UPDATE: Inter-American Commission on Human Rights Opens Case Against United States.
The Inter-American Commission on Human Rights (IACHR) announced on May 10, 2017 that it will move forward with the case, and has given the US government three months to respond to allegations of extrajudicial killing, torture, and obstruction of justice. This is the first case alleging an unlawful killing by law enforcement opened by the IACHR against the United States.
Click here to learn more about this historic decision.
On March 29, 2016, the family of Anastasio Hernández Rojas, along with international law experts from the University of California, Berkeley International Human Rights Law Clinic and advocates with the Southern Border Communities Coalition filed a petition with the Inter-American Commission on Human Rights in Washington D.C. The petition follows six years of stalled investigations and failure to hold U.S. Customs and Border Protection agents accountable for killing Anastasio. Click here for the response brief from March 2018 (DOWNLOAD).
Click here to see photos and videos of the petition delivery to the Inter-American Commission on Human Rights.
Who was Anastasio Hernandez Rojas?
On May 28, 2010, Anastasio Hernandez Rojas, a longtime resident of San Diego, was brutally beaten, shot with a Taser and killed by border agents at the San Ysidro Port of Entry. UPDATE: His family has recently settled with the U.S. Government over their civil lawsuit.
An eyewitness recorded the incident and the video became international news, calling into question the brutality of (CBP), which has long been alleged to abuse residents of southern border communities. The video captured the scene of over a dozen officers surrounding Anastasio who was handcuffed and hogtied face down on the ground while he was beaten and shot with a Taser five times. The Medical Examiner’s Office ruled Anastasio’s death a homicide (AUTOPSY REPORT) and experts have described the incident as torture.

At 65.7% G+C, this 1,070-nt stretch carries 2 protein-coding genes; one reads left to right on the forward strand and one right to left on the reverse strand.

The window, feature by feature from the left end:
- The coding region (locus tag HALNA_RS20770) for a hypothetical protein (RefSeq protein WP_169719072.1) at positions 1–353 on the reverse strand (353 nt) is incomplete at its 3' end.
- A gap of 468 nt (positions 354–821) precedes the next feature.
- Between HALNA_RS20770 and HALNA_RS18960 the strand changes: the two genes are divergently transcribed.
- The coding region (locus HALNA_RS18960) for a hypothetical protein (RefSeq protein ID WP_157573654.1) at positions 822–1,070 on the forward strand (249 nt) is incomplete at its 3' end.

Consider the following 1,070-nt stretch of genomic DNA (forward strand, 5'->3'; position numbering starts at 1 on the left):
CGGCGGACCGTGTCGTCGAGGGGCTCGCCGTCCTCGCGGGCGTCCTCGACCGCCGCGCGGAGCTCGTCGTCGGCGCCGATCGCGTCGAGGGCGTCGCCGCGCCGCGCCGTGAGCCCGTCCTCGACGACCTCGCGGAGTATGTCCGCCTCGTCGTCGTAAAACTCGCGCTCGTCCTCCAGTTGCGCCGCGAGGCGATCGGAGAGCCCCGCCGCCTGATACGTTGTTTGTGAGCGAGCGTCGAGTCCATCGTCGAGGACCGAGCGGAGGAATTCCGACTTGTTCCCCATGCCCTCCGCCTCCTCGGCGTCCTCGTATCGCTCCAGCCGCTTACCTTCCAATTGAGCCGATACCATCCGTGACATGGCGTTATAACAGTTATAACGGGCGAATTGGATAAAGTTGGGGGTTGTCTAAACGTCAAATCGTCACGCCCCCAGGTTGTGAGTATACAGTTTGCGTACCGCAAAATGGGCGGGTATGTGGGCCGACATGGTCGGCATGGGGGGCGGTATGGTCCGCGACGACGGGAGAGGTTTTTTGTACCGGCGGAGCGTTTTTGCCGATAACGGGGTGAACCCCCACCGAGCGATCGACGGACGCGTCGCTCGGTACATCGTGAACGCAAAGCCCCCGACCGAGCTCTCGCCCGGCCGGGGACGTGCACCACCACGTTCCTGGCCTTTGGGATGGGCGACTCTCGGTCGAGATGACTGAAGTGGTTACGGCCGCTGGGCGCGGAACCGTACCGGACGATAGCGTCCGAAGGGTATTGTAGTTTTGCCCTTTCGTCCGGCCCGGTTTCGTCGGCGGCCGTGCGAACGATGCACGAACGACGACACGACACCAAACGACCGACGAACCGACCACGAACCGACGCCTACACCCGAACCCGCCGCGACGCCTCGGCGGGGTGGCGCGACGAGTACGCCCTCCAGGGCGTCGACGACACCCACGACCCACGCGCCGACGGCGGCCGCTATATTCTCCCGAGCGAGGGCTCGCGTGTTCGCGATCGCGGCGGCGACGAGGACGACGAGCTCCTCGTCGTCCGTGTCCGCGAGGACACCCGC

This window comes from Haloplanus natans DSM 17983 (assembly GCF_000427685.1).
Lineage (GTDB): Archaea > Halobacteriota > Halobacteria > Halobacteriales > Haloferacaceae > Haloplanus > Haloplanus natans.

PBS’ Need to Know: Crossing the Line (2012)
Two years after Rojas’ murder, footage was released and aired nationally on PBS’ Need to Know. After the show aired, the Southern Border Communities Coalition (SBCC) traveled with Anastasio’s family to Washington, D.C. to meet with members of Congress and ask for their help in pursuing justice not only for the killing of Anastasio, but the killings of other border residents. As a result of this advocacy, 16 members of Congress sent letters to the Department of Homeland Security, the Inspector General and the Department of Justice expressing concern over Anastasio Hernandez Rojas’ death, which prompted further investigation.
Justice for Anastasio Rally and March Photos
Click here to see a full album of pictures.
Justice Department Findings
In a shocking turn of events in the case of Anastasio Hernández Rojas, the Department of Justice (DOJ) announced on November 6, 2015 that they will not prosecute the agents involved in his death. The DOJ cited a lack of evidence to meet the standard for federal criminal prosecution. Despite eyewitness testimony and video, DOJ concluded they were unable to prove, beyond a reasonable doubt, that the agents committed homicide or civil rights violations.